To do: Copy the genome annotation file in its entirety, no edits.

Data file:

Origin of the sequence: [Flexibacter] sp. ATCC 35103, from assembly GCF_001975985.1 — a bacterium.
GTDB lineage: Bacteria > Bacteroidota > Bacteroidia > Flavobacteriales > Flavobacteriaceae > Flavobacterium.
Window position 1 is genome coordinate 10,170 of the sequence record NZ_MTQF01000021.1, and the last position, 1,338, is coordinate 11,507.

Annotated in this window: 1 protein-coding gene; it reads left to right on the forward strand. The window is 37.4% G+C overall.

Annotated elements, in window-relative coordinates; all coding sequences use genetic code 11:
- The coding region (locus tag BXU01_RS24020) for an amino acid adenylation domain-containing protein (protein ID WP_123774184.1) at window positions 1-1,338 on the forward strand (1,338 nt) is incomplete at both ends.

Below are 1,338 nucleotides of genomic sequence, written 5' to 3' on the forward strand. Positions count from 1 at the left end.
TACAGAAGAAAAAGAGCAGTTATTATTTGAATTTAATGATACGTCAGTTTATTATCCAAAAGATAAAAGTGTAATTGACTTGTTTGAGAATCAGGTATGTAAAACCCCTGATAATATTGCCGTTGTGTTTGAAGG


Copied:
Origin of the sequence: [Flexibacter] sp. ATCC 35103, from assembly GCF_001975985.1 — a bacterium.
GTDB lineage: Bacteria > Bacteroidota > Bacteroidia > Flavobacteriales > Flavobacteriaceae > Flavobacterium.
Window position 1 is genome coordinate 10,170 of the sequence record NZ_MTQF01000021.1, and the last position, 1,338, is coordinate 11,507.

Annotated in this window: 1 protein-coding gene; it reads left to right on the forward strand. The window is 37.4% G+C overall.

Annotated elements, in window-relative coordinates; all coding sequences use genetic code 11:
- The coding region (locus tag BXU01_RS24020) for an amino acid adenylation domain-containing protein (protein ID WP_123774184.1) at window positions 1-1,338 on the forward strand (1,338 nt) is incomplete at both ends.

Below are 1,338 nucleotides of genomic sequence, written 5' to 3' on the forward strand. Positions count from 1 at the left end.
TACAGAAGAAAAAGAGCAGTTATTATTTGAATTTAATGATACGTCAGTTTATTATCCAAAAGATAAAAGTGTAATTGACTTGTTTGAGAATCAGGTATGTAAAACCCCTGATAATATTGCCGTTGTGTTTGAAGG